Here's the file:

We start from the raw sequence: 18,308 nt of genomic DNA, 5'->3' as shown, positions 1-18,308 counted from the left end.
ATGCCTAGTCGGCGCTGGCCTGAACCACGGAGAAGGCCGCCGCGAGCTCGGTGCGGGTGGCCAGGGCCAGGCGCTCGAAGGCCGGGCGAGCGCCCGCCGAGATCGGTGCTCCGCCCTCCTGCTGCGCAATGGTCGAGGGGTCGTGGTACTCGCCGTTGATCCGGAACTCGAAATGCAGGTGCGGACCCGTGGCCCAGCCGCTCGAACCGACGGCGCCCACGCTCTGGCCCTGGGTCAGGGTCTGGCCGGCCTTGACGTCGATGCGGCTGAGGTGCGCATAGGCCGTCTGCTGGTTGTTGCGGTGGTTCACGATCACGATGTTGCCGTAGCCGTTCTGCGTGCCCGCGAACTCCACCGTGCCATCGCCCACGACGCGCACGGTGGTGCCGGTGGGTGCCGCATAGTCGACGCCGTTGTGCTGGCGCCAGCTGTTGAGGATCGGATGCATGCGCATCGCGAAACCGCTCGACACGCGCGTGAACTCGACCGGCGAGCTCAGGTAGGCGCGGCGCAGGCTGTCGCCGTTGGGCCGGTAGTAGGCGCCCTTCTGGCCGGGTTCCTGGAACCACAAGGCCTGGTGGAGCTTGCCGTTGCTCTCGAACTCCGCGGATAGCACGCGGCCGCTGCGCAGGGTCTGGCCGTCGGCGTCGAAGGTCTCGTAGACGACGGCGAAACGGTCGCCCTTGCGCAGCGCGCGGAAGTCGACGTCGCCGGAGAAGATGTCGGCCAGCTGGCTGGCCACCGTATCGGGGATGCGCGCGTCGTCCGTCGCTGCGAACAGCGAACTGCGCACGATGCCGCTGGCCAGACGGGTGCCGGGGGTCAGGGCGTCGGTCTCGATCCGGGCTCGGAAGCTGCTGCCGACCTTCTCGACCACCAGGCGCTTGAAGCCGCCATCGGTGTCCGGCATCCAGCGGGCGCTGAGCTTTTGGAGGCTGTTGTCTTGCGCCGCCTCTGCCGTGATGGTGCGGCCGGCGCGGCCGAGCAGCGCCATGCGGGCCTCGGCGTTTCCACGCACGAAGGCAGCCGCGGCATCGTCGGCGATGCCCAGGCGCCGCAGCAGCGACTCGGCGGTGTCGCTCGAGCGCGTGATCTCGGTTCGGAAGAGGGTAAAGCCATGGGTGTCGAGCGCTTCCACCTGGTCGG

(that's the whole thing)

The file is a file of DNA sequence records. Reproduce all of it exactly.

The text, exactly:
We start from the raw sequence: 18,308 nt of genomic DNA, 5'->3' as shown, positions 1-18,308 counted from the left end.
ATGCCTAGTCGGCGCTGGCCTGAACCACGGAGAAGGCCGCCGCGAGCTCGGTGCGGGTGGCCAGGGCCAGGCGCTCGAAGGCCGGGCGAGCGCCCGCCGAGATCGGTGCTCCGCCCTCCTGCTGCGCAATGGTCGAGGGGTCGTGGTACTCGCCGTTGATCCGGAACTCGAAATGCAGGTGCGGACCCGTGGCCCAGCCGCTCGAACCGACGGCGCCCACGCTCTGGCCCTGGGTCAGGGTCTGGCCGGCCTTGACGTCGATGCGGCTGAGGTGCGCATAGGCCGTCTGCTGGTTGTTGCGGTGGTTCACGATCACGATGTTGCCGTAGCCGTTCTGCGTGCCCGCGAACTCCACCGTGCCATCGCCCACGACGCGCACGGTGGTGCCGGTGGGTGCCGCATAGTCGACGCCGTTGTGCTGGCGCCAGCTGTTGAGGATCGGATGCATGCGCATCGCGAAACCGCTCGACACGCGCGTGAACTCGACCGGCGAGCTCAGGTAGGCGCGGCGCAGGCTGTCGCCGTTGGGCCGGTAGTAGGCGCCCTTCTGGCCGGGTTCCTGGAACCACAAGGCCTGGTGGAGCTTGCCGTTGCTCTCGAACTCCGCGGATAGCACGCGGCCGCTGCGCAGGGTCTGGCCGTCGGCGTCGAAGGTCTCGTAGACGACGGCGAAACGGTCGCCCTTGCGCAGCGCGCGGAAGTCGACGTCGCCGGAGAAGATGTCGGCCAGCTGGCTGGCCACCGTATCGGGGATGCGCGCGTCGTCCGTCGCTGCGAACAGCGAACTGCGCACGATGCCGCTGGCCAGACGGGTGCCGGGGGTCAGGGCGTCGGTCTCGATCCGGGCTCGGAAGCTGCTGCCGACCTTCTCGACCACCAGGCGCTTGAAGCCGCCATCGGTGTCCGGCATCCAGCGGGCGCTGAGCTTTTGGAGGCTGTTGTCTTGCGCCGCCTCTGCCGTGATGGTGCGGCCGGCGCGGCCGAGCAGCGCCATGCGGGCCTCGGCGTTTCCACGCACGAAGGCAGCCGCGGCATCGTCGGCGATGCCCAGGCGCCGCAGCAGCGACTCGGCGGTGTCGCTCGAGCGCGTGATCTCGGTTCGGAAGAGGGTAAAGCCATGGGTGTCGAGCGCTTCCACCTGGTCGG